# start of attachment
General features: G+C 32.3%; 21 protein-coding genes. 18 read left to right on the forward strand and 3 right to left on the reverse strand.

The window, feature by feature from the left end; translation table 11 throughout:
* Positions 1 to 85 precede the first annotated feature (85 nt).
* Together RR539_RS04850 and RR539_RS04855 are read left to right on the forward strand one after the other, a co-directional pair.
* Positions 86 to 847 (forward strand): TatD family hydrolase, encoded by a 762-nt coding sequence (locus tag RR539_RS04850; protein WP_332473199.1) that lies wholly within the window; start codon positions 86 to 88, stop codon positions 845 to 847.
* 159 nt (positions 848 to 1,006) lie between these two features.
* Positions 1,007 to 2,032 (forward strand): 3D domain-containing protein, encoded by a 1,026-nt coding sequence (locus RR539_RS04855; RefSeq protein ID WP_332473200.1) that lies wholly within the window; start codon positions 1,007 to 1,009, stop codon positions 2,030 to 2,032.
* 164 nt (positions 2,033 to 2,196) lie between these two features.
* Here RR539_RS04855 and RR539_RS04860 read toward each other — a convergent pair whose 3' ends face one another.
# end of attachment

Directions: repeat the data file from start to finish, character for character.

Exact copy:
General features: G+C 32.3%; 21 protein-coding genes. 18 read left to right on the forward strand and 3 right to left on the reverse strand.

The window, feature by feature from the left end; translation table 11 throughout:
* Positions 1 to 85 precede the first annotated feature (85 nt).
* Together RR539_RS04850 and RR539_RS04855 are read left to right on the forward strand one after the other, a co-directional pair.
* Positions 86 to 847 (forward strand): TatD family hydrolase, encoded by a 762-nt coding sequence (locus tag RR539_RS04850; protein WP_332473199.1) that lies wholly within the window; start codon positions 86 to 88, stop codon positions 845 to 847.
* 159 nt (positions 848 to 1,006) lie between these two features.
* Positions 1,007 to 2,032 (forward strand): 3D domain-containing protein, encoded by a 1,026-nt coding sequence (locus RR539_RS04855; RefSeq protein ID WP_332473200.1) that lies wholly within the window; start codon positions 1,007 to 1,009, stop codon positions 2,030 to 2,032.
* 164 nt (positions 2,033 to 2,196) lie between these two features.
* Here RR539_RS04855 and RR539_RS04860 read toward each other — a convergent pair whose 3' ends face one another.